However… there is a social penalty for being out of the Facebook loop – as I found out. Opt out, and you opt out of the phone book of our age. It might mean you miss out on casual but important invitations and news. There is a currency, however superficial, in the ambience of a Facebook friendship, the holiday photos, the baby photos, the shared interest in a news story. It’s not essential, but it keeps a trickle of communication open between someone you might otherwise not hear from.

Facebook is the identity key for thousands of sites

From your fitness tracker to your music service, Facebook Login is used to sign into thousands of sites and services, as well as those who require a login before you can comment.

Spotify is a good example, where sharing music with friends, seeing what people listen to and discovering new music through a shared listening experience is very much driven by Facebook. It is possible to follow people without connecting to Facebook, but it’s much harder and with nowhere near as many features.

Leaving Facebook, then, creates a whole new set of problems.

A friend cull

So my solution was a halfway house, a compromise that involved an enormous friend cull. I went through my 300-odd friend list and removed everyone I wasn’t actually friends with. I removed all my work colleagues and anyone who I hadn’t spoken to in three months, leaving just a 50 people that included all my actual friends and a few family members – I couldn’t quite bring myself to tell my Mum that she couldn’t be my friend any more.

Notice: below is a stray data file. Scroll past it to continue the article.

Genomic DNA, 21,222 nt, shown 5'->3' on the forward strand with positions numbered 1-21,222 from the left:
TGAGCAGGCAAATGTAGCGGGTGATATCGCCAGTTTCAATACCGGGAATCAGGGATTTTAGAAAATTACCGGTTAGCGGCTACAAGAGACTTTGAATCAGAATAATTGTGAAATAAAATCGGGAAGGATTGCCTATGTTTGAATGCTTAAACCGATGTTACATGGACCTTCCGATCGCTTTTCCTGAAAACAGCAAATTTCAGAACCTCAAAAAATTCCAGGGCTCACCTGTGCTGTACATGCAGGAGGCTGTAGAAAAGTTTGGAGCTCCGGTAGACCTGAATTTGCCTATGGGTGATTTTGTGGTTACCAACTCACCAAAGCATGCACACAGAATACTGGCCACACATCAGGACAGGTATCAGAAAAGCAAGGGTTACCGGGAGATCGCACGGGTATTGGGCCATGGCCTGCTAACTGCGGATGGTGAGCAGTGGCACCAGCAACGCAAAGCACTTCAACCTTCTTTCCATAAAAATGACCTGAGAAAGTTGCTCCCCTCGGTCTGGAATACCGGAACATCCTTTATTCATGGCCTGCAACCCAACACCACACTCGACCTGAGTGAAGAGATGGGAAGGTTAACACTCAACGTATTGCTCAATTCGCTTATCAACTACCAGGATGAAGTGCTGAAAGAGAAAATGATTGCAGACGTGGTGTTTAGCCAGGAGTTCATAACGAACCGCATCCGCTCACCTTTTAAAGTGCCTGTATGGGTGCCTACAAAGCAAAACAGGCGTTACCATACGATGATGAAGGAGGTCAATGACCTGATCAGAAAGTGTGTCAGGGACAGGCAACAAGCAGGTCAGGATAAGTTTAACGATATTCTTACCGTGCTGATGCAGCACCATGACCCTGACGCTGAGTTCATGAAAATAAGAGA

That changed the way I used Facebook. It is no longer a competition to see who has the best life. It also meant that I wasn’t bombarded with notifications, because I had dialled down my notification settings so that I only received updates about the most important things form the most important people.

It means I use Facebook a lot less than I used to, but I still get the invites and the photos from the events that I do actually want to receive.

In fact, Facebook works quite well as a communication platform once you’ve ditched the chaff, so perhaps it wasn’t the site that was the problem but the people. Maybe it’s time to find some new friends.

Originally posted at The Guardian